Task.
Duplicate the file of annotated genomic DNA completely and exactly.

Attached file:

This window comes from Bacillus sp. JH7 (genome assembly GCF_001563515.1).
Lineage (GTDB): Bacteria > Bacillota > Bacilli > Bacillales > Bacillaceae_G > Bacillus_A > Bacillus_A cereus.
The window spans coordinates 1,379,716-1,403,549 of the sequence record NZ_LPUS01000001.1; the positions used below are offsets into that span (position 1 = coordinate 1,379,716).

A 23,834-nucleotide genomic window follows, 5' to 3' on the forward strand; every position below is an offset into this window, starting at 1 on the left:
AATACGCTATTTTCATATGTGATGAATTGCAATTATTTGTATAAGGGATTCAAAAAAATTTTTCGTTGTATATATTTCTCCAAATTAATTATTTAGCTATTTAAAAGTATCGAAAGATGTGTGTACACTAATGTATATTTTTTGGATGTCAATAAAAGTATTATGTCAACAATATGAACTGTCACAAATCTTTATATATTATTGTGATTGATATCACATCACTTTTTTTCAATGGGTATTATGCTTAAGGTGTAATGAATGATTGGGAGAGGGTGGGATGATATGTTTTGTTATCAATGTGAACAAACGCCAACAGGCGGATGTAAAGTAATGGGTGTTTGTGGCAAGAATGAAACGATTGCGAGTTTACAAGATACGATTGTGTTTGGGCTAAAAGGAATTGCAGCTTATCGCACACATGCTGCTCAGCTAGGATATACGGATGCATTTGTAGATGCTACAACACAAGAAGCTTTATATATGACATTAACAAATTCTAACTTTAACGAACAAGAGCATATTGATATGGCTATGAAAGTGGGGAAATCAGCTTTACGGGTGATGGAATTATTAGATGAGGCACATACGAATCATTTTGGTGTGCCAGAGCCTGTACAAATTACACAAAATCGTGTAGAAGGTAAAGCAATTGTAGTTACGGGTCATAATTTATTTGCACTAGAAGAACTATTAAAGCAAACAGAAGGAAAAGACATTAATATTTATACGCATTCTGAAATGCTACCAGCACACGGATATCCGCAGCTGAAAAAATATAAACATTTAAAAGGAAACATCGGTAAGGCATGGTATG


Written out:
This window comes from Bacillus sp. JH7 (genome assembly GCF_001563515.1).
Lineage (GTDB): Bacteria > Bacillota > Bacilli > Bacillales > Bacillaceae_G > Bacillus_A > Bacillus_A cereus.
The window spans coordinates 1,379,716-1,403,549 of the sequence record NZ_LPUS01000001.1; the positions used below are offsets into that span (position 1 = coordinate 1,379,716).

A 23,834-nucleotide genomic window follows, 5' to 3' on the forward strand; every position below is an offset into this window, starting at 1 on the left:
AATACGCTATTTTCATATGTGATGAATTGCAATTATTTGTATAAGGGATTCAAAAAAATTTTTCGTTGTATATATTTCTCCAAATTAATTATTTAGCTATTTAAAAGTATCGAAAGATGTGTGTACACTAATGTATATTTTTTGGATGTCAATAAAAGTATTATGTCAACAATATGAACTGTCACAAATCTTTATATATTATTGTGATTGATATCACATCACTTTTTTTCAATGGGTATTATGCTTAAGGTGTAATGAATGATTGGGAGAGGGTGGGATGATATGTTTTGTTATCAATGTGAACAAACGCCAACAGGCGGATGTAAAGTAATGGGTGTTTGTGGCAAGAATGAAACGATTGCGAGTTTACAAGATACGATTGTGTTTGGGCTAAAAGGAATTGCAGCTTATCGCACACATGCTGCTCAGCTAGGATATACGGATGCATTTGTAGATGCTACAACACAAGAAGCTTTATATATGACATTAACAAATTCTAACTTTAACGAACAAGAGCATATTGATATGGCTATGAAAGTGGGGAAATCAGCTTTACGGGTGATGGAATTATTAGATGAGGCACATACGAATCATTTTGGTGTGCCAGAGCCTGTACAAATTACACAAAATCGTGTAGAAGGTAAAGCAATTGTAGTTACGGGTCATAATTTATTTGCACTAGAAGAACTATTAAAGCAAACAGAAGGAAAAGACATTAATATTTATACGCATTCTGAAATGCTACCAGCACACGGATATCCGCAGCTGAAAAAATATAAACATTTAAAAGGAAACATCGGTAAGGCATGGTATG